Supreme Court judgements
LAST week, the nation’s apex court, the Supreme Court delivered judgements in petitions from eight states over election disputes in the 2023 bitterly fought gubernatorial elections. The states were Lagos, Ebonyi, Abia, Kano, Cross River, Zamfara, Plateau and Bauchi.
DRAMATICALLY and in public applause, the apex court hacked down the appellate judgments from Kano, Zamfara and Plateau States and retained their governors. Similarly, the Supreme court in its wisdom upheld the election of the Governors of Lagos, Abia, Bauchi, Cross River and Ebonyi. Most significantly, the apex court upheld the election of the New Nigerian Peoples Party candidate, Abba Yusuf who earlier had been ousted from the exalted Kano Gubernatorial seat by the appellate court.
THE reversal of the appellate judgements signifies courage and reaffirms the independence of judiciary as the last hope of the common man, particularly at the highest echelon of the nation’s judiciary. Clearly and unequivocally, the decision of the Supreme Court warns politicians that they would no longer get undeserved victory through the back door except through the ballot box.
IT is worrisome that despite being in democracy continually for over 25 years, Nigerian politicians have refused blatantly to accept defeat through the ballot box and instead continued to depend on the courts to award them victory which they did not earn or deserve. It is on record that no election in the country with the exception of that of 2015 in which former President Goodluck Ebele Jonathan voluntarily accepted defeat has not been fought up to the Supreme Court. Without any statistical data or backup, the huge cost of litigation is gargantuan with lawyers raking in mouth watering legal fees some of which are frighteningly scandalous. Unconfirmed reports have shown that the cost of litigation running into millions of Naira are borne by sitting Governors who reportedly dole out tax payers money to settle their private legal bills.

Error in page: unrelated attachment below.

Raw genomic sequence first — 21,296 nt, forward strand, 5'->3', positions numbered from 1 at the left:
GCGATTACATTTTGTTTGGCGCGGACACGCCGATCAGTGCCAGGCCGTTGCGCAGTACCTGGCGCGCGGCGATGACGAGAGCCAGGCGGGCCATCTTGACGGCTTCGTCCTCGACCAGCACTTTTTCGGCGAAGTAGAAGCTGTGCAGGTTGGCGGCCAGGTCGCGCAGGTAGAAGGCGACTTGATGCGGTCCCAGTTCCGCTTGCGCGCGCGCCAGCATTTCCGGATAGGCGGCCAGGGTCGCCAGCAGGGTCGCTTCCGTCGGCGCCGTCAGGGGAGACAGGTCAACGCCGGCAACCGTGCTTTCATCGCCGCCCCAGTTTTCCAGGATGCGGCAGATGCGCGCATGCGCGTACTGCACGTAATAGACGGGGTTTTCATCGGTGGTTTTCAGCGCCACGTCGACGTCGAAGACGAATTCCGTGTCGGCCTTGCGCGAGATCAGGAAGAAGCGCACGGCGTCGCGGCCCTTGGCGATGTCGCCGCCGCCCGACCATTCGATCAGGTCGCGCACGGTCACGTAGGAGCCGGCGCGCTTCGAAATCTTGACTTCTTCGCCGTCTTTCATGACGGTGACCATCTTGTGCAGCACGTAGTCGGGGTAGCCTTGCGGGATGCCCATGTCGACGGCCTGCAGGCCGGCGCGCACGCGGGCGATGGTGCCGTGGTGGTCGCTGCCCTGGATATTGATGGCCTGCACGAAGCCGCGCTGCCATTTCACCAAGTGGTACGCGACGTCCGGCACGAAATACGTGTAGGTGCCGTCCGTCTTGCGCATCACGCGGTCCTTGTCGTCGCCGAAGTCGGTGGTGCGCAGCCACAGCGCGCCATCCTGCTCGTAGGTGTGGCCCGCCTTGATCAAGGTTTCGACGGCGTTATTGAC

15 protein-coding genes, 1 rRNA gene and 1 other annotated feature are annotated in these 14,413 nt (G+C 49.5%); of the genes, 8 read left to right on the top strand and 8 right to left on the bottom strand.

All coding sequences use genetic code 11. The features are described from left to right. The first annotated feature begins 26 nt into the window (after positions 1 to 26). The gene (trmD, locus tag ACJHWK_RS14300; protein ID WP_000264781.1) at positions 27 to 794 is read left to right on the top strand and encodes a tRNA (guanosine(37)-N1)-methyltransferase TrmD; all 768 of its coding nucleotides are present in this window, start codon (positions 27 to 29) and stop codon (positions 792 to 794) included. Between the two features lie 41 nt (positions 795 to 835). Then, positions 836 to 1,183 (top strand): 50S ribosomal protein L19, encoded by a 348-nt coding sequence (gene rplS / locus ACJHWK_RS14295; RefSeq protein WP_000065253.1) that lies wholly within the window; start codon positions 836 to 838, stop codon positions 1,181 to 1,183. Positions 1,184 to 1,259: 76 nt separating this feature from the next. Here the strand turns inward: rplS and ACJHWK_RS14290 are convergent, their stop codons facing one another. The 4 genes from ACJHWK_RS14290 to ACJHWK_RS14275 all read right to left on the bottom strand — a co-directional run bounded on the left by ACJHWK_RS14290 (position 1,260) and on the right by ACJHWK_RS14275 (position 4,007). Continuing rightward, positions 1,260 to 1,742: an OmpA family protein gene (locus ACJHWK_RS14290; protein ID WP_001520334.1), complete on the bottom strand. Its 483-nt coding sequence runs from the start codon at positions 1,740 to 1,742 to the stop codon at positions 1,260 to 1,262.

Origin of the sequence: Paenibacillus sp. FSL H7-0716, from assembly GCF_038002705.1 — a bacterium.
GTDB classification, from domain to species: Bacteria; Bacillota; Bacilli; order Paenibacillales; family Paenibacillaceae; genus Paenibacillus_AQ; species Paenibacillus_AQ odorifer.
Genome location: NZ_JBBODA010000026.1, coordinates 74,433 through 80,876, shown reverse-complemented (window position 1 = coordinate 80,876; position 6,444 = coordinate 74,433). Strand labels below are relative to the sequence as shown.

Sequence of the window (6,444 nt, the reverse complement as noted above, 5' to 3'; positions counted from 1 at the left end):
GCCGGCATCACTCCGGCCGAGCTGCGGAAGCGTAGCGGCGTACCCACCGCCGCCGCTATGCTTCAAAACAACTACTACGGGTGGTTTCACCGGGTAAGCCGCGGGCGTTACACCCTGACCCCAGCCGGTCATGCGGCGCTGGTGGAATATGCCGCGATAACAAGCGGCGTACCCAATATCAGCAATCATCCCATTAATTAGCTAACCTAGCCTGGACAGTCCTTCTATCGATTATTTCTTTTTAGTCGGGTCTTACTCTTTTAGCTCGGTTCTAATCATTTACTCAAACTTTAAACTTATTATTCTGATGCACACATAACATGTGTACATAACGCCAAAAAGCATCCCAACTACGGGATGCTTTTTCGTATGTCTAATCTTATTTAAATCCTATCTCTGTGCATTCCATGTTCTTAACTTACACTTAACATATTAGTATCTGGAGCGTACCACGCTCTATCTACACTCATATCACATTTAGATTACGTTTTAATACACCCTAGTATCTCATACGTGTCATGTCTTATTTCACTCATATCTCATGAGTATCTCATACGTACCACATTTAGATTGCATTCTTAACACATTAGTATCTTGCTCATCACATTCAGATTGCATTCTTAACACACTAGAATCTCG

THE Hope calls on the National Assembly to enact a law which would prohibit the usage of public funds to finance private legal suits of public or elected officers as being presently done by Nigerian politicians. We enjoin public office seekers to show decorum and patriotism in their pursuit of political ambitions. Although, the parameters which influence public participation in elective offices varies, in modern democracies, selfless service remains high on the table of those who seek public offices in other climes.
ONE surest way to discourage the do-or-die concept of our politics which provokes litigation at the slightest irritation is money politics. Experience has revealed that despite the pretence by politicians that they are merely pursuing their constitutional rights each time they approach the courts either for redress or interpretation of knotty legal matters, the truth is that many of them are playing a chess game of either power bargaining, money or position.
EVIDENCE abounds how desperate politicians mortgage their property to foot politics and when they lose, they either resort to litigation or cross carpet to recoup their losses.
THE litigation squabbles common in our polity apart from being a heavy burden and drain on the courts, their personnel and little resources, have become a national shame, wastage of precious time and resources as litigants spend huge money on hiring lawyers and ferrying witnesses and logistics to courts.
ABOVE all, the assumed free will role of INEC as an unbiased umpire remains questionable and citizens want their say in the choice of the chairman of the commission. The inability of INEC to conduct free and fair election has contributed largely to the legal squabbles across the nation. Politicians are enjoined to be more circumspect in their political adventures by pursuing power honestly and with the fear of God.